Thus we are choosing two disjoint edges of each rectangle and gluing them together, each edge from one rectangle to one edge of the other rectangle. This gives either a cylinder or a twisted cylinder (Mobius strip), but since C is orientable it must be a cylinder. Now the only compact surface obtained by adding a finite number of points to a cylinder is a sphere, so this curve again has genus zero. Note that last time we only added one point to the complex line k to get a sphere, and this time we add two points to a cylinder, which is homeomorphic to k-{0}, to get a sphere. So the compact Riemann surfaces are the same, but the affine ones we started from were different.

To see this construction using a different cut in the x plane, make a slit along the interval joining the two branch points -1 and 1. A closed loop in the plane which goes around both branch points deforms to the union of two closed circles, one going around 1 and the other going around -1, with the circles having one common point at 0. Up on the curve C, this means the curve lying over these loops has passed from one preimage of 0 to the other and back again, so after going around both branch points the preimage of 0 is the same at both ends of the full closed curve. This means every closed loop in the complex x line which goes around both branch points once has as preimage a curve that is closed on C. Thus every closed loop in the x line that misses the interval between the two branch points must have a closed preimage on C. Hence if we take two disjoint copies of the x line, both cut along the interval from -1 to 1, then C is obtained from these two copies by cross gluing them along opposite edges of the cuts. Since the preimage on C of the slit betwen -1 and 1 is a circle, we thus form C by gluing in a circle to join up two slit planes, obtaining a cylinder. The gluing must be done across the slits to retain the orientation of C.

In fact the first method above also works if we first change coordinates, setting s = x+y and t = x-y. Since C has equation y^2 = x^2 - 1, or equivalently 1 = x^2-y^2, this gives as equation just 1 = st, or equivalently t = 1/s, for s≠0. Thus projection of this curve onto the s - axis, is an isomorphism between C and the set of non zero complex numbers, which is again seen to be topologically a cylinder. In the original coordinates this map takes (x,y) to x+y = s. This is an isomorphism from the curve to the non zero complex s line. I.e. 0 ≠ s = x+y implies that on C, 1/s = t = x-y, so we can recover x as [s+(1/s)]/2, and y from [s-(1/s)]/2. I.e. s--->([s + 1/s]/2, [s – (1/s)]/2) = (x,y) is inverse to the map (x,y)--->x+y = s, between the curve C and the set {s≠0} on the s line.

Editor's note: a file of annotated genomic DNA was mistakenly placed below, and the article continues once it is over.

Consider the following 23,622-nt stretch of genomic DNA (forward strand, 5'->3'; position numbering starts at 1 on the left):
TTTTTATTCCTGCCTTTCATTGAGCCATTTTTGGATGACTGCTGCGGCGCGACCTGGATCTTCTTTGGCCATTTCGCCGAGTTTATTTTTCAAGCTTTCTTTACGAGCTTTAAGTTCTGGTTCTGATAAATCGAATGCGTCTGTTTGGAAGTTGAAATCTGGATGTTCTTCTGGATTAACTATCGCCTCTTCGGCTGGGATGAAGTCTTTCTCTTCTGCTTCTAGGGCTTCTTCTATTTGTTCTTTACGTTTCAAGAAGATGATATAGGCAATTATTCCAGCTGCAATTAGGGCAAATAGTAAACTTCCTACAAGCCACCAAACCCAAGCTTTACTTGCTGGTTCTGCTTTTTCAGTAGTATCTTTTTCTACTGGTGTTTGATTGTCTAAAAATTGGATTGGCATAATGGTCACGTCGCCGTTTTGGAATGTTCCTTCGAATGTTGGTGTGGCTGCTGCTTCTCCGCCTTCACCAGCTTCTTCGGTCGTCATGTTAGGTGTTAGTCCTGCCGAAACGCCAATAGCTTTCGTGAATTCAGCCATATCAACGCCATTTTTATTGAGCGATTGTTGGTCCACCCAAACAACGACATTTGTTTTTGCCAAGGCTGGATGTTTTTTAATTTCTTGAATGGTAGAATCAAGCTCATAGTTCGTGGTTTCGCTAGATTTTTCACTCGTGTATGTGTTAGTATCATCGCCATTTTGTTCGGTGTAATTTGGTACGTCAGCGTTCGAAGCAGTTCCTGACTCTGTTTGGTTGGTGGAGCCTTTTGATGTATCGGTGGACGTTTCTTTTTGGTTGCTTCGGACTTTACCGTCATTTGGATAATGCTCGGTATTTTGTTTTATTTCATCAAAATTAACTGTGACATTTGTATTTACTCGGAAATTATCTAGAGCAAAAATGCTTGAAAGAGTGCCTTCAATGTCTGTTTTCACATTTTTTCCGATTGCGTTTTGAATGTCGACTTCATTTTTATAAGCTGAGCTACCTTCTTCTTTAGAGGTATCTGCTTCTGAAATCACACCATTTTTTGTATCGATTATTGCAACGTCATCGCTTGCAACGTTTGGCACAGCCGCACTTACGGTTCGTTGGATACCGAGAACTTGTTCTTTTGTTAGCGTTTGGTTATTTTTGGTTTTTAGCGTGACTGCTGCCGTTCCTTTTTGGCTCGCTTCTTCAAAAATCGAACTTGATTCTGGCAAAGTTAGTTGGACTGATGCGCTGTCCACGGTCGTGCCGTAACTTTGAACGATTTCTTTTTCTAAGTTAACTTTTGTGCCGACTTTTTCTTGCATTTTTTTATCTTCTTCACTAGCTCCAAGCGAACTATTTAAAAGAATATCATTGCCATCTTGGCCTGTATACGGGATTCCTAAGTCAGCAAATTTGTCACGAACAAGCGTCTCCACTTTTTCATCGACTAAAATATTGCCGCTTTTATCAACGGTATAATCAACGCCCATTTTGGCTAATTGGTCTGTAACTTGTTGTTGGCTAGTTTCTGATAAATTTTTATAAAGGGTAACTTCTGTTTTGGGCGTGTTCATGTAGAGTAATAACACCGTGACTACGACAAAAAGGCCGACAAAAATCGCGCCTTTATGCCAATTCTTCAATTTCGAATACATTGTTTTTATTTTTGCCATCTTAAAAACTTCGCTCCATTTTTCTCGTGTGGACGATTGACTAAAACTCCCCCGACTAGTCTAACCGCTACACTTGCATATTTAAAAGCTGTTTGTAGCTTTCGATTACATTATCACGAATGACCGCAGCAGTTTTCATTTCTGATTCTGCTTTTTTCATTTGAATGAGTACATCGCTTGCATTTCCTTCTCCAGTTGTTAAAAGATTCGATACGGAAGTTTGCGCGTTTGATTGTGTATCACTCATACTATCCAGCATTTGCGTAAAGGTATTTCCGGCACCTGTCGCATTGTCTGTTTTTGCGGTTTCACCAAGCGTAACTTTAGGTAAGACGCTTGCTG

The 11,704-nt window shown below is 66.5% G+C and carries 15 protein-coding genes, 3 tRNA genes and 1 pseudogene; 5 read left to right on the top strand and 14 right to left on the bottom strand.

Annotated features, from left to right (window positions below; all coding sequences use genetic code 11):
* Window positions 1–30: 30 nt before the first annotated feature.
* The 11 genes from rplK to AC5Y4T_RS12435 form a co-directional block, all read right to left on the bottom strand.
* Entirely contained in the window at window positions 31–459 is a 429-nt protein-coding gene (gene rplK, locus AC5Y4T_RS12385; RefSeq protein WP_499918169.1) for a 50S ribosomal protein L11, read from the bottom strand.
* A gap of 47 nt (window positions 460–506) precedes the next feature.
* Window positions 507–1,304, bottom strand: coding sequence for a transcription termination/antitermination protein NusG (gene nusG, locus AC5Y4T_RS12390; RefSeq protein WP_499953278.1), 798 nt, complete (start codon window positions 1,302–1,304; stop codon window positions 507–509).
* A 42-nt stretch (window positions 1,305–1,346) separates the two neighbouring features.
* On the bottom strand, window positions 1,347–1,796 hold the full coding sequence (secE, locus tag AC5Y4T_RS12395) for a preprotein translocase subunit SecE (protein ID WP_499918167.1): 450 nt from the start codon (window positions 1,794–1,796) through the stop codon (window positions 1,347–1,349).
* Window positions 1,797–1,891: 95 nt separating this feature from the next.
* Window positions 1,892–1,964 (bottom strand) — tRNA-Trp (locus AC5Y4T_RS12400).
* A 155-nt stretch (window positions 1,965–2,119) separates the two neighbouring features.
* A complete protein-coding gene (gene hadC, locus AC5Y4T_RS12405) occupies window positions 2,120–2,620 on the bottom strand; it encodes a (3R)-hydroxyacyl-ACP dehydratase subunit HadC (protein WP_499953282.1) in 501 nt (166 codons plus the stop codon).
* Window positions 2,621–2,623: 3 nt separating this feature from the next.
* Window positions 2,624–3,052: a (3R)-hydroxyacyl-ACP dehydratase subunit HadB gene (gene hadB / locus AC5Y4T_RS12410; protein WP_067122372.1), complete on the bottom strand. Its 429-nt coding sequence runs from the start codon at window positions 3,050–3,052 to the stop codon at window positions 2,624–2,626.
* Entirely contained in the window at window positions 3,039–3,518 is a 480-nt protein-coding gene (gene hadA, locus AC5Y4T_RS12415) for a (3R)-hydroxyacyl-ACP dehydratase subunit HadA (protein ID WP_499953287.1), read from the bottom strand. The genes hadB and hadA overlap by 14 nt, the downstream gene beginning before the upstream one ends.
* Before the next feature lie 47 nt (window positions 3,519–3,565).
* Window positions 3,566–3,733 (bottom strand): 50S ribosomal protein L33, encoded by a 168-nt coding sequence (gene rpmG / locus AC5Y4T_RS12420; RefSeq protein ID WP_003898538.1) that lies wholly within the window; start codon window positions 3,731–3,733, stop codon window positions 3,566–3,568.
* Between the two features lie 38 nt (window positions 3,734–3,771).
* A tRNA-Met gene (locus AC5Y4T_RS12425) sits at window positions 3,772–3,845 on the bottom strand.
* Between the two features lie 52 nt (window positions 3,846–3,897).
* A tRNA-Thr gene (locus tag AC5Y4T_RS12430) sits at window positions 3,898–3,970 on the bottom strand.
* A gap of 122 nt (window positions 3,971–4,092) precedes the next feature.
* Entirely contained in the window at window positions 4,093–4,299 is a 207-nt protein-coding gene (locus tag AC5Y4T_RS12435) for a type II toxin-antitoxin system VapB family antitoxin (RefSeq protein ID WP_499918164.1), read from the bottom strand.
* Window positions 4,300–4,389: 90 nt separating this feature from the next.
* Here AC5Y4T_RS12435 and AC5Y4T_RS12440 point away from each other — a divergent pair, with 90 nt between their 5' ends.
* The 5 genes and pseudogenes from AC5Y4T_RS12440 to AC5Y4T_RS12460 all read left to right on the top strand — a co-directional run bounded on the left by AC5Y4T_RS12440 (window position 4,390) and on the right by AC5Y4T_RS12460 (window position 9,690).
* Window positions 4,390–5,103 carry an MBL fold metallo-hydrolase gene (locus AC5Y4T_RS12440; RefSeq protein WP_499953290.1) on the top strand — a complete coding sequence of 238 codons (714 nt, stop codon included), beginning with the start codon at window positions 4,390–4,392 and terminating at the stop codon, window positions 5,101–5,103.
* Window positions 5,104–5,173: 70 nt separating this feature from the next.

3) C: {y^2 = x(x^2-1)}. Here there are three branch points, so we can view C as obtained by gluing three rectangles. We get C topologically by gluing two opposite sides of the center rectangle to two opposite side of the left rectangle, and then gluing the remaining two opposing sides of the center rectangle to two opposite sides of the right rectangle. This gives a cylinder with a strip glued from part of the border of one hole to part of the border of the other hole, like two links in a paper chain. I claim the compact surface has genus one, after adding one additional point. (What is the boundary curve?)

4) C: {y^2 = (x^2 - 1)(x^2 - 4)}. Show this has genus one, after adding two points.

5) C:{y^2 = x(x^2 - 1)(x^2 - 4)}. Show the genus is two, after adding one point.

6) C:{y^2 = (x^2 - 1)(x^2 - 4)(x^2 - 9)}. ????

7) C: {y^2 = (x-a1)....(x-an)}, all aj distinct. ????

8) C: { y^3 = 1 – x^2}. This one can be done by projecting on the y axis as above, since this is a 2:1 map branched over the three cube roots of 1, by using the equation in the form x^2 = 1-y^3. But if we project onto x, we have a triple cover of the x axis, branched at the 2 square roots of 1, so by separating again those 2 branch points by the imaginary line in the x plane, we have two disjoint rectangles, each covered by a triple cover with on branch point. Since that map is equivalent to y--->y^3, its domain up in C is a disc, or rectangle, or let’s say a hexagon. Thus we form C by gluing two disjoint hexagons along the preimage curves of the imaginary line in the x plane. These preimage curve in each hexagon, are three disjoint edges of the hexagon, but when we join these images from one hexagon to the other, the result is a single closed curve in C, because of the way the edges are joined cyclically over each rectangle. If one chooses three disjoint edges in each hexagon and glues in the simplest way, one obtains a sphere with three disjoint discs removed, not a single connected boundary curve. This puzzled me for some time, as this would give genus zero, the wrong answer. But it is possible to visualize how to join the edges of the hexagons to get a connected boundary curve as follows. Take two hexagons and label their edges as if looking at a clock face, noon, 2 o’clock, 4 o’clock, 6 o’clock, 8 o’clock, and 10 o’clock. We want to identify three of these pairs of edges, the ones at 2 o’clock, 6 o’clock, and 10 o’clock on the first hexagon, with those at 4 o’clock, 8 o’clock, and noon on the second hexagon. So first identify 6 o’clock on the first hexagon with noon on the second, and then identify 2 o’clock on the first with 8 o’clock on the second, and finally identify 2 o’clock on the first with 4 o’clock on the second. This system of cross identifications leaves a simple connected boundary curve and is homeomorphic to a genus one surface with one point (or disc) removed.